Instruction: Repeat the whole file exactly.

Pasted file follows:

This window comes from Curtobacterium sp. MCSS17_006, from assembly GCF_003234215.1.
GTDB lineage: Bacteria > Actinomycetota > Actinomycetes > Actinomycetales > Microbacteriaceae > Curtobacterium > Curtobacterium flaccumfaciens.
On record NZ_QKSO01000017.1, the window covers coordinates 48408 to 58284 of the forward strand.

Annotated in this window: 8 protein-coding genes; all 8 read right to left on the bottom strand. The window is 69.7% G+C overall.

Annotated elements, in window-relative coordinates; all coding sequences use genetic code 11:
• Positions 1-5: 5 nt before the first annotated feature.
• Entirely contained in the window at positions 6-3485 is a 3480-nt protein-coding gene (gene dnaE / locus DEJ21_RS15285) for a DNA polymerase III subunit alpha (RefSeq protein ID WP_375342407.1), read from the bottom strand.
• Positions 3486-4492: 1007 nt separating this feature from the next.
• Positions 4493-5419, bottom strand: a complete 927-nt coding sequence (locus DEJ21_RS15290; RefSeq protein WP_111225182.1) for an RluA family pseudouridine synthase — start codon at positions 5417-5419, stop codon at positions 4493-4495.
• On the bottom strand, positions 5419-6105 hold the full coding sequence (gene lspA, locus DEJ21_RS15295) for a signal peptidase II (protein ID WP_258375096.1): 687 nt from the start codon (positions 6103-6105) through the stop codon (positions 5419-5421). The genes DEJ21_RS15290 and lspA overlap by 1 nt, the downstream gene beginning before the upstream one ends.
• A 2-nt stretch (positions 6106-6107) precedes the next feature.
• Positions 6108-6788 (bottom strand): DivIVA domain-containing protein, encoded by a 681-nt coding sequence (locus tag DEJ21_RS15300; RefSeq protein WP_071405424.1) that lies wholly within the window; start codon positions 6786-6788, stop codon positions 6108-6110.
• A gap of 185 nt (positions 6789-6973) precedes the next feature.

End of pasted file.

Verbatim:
This window comes from Curtobacterium sp. MCSS17_006, from assembly GCF_003234215.1.
GTDB lineage: Bacteria > Actinomycetota > Actinomycetes > Actinomycetales > Microbacteriaceae > Curtobacterium > Curtobacterium flaccumfaciens.
On record NZ_QKSO01000017.1, the window covers coordinates 48408 to 58284 of the forward strand.

Annotated in this window: 8 protein-coding genes; all 8 read right to left on the bottom strand. The window is 69.7% G+C overall.

Annotated elements, in window-relative coordinates; all coding sequences use genetic code 11:
• Positions 1-5: 5 nt before the first annotated feature.
• Entirely contained in the window at positions 6-3485 is a 3480-nt protein-coding gene (gene dnaE / locus DEJ21_RS15285) for a DNA polymerase III subunit alpha (RefSeq protein ID WP_375342407.1), read from the bottom strand.
• Positions 3486-4492: 1007 nt separating this feature from the next.
• Positions 4493-5419, bottom strand: a complete 927-nt coding sequence (locus DEJ21_RS15290; RefSeq protein WP_111225182.1) for an RluA family pseudouridine synthase — start codon at positions 5417-5419, stop codon at positions 4493-4495.
• On the bottom strand, positions 5419-6105 hold the full coding sequence (gene lspA, locus DEJ21_RS15295) for a signal peptidase II (protein ID WP_258375096.1): 687 nt from the start codon (positions 6103-6105) through the stop codon (positions 5419-5421). The genes DEJ21_RS15290 and lspA overlap by 1 nt, the downstream gene beginning before the upstream one ends.
• A 2-nt stretch (positions 6106-6107) precedes the next feature.
• Positions 6108-6788 (bottom strand): DivIVA domain-containing protein, encoded by a 681-nt coding sequence (locus tag DEJ21_RS15300; RefSeq protein WP_071405424.1) that lies wholly within the window; start codon positions 6786-6788, stop codon positions 6108-6110.
• A gap of 185 nt (positions 6789-6973) precedes the next feature.